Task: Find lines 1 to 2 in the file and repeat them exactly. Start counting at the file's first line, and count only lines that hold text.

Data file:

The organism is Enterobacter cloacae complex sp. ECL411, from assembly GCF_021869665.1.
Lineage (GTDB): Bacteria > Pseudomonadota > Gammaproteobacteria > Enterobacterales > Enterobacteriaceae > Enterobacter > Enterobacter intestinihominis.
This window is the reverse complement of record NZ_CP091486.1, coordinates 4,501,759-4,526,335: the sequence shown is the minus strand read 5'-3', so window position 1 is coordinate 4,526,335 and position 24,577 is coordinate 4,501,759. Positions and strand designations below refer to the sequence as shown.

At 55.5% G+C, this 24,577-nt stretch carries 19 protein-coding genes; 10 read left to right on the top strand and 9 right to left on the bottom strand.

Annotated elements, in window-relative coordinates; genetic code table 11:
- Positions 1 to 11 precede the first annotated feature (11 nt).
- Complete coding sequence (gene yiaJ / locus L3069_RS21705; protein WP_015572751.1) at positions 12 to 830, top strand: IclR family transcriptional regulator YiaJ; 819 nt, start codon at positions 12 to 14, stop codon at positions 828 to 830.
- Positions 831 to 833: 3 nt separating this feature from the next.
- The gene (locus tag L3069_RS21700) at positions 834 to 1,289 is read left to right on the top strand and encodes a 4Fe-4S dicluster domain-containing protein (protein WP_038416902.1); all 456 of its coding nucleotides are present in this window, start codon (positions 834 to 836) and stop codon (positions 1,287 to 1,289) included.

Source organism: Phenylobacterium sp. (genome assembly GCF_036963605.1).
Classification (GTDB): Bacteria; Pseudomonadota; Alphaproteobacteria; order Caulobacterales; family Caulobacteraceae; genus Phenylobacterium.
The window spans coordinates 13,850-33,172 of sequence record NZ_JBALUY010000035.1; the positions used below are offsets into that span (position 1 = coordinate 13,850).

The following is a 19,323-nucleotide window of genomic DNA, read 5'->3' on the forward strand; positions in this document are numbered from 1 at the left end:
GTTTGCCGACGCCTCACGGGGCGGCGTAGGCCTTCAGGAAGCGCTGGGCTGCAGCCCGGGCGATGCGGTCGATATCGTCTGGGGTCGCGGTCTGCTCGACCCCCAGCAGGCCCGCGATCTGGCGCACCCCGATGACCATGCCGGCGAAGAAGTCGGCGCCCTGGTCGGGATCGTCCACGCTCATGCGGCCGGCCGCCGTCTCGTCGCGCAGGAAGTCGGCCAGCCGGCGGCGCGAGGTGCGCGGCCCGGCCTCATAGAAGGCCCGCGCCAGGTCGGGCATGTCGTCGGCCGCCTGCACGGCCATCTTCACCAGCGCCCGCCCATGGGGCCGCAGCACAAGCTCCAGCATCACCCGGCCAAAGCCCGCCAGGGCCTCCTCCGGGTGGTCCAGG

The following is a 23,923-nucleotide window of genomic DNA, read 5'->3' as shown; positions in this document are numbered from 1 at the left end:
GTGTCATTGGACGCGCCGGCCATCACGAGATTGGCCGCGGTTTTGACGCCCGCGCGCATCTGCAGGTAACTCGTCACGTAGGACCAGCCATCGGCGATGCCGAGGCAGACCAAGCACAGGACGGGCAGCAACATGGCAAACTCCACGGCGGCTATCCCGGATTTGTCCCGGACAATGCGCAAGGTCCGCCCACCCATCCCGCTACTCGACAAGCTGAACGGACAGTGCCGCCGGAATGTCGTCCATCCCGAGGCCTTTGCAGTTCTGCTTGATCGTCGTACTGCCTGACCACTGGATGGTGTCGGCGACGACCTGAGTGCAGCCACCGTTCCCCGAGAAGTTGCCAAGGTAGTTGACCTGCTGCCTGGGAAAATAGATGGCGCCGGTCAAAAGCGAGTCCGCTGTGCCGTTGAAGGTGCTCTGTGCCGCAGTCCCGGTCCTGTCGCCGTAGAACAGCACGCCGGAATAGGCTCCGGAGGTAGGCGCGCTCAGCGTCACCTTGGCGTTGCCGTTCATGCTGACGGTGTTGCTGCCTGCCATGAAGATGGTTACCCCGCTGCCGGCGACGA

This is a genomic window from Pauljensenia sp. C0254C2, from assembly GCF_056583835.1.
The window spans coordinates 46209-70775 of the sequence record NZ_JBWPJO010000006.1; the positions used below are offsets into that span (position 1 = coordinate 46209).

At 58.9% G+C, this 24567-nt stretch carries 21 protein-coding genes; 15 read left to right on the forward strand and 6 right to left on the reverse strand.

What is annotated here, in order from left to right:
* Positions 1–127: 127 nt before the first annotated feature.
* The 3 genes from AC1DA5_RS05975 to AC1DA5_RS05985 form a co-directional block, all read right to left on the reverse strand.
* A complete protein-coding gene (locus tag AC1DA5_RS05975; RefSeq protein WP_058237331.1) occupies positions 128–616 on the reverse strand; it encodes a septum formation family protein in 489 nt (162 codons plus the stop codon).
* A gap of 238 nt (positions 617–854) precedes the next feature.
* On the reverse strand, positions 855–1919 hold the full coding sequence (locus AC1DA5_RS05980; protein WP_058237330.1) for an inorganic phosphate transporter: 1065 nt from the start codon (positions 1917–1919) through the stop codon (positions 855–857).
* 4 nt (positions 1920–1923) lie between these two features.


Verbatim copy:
The organism is Enterobacter cloacae complex sp. ECL411, from assembly GCF_021869665.1.
Lineage (GTDB): Bacteria > Pseudomonadota > Gammaproteobacteria > Enterobacterales > Enterobacteriaceae > Enterobacter > Enterobacter intestinihominis.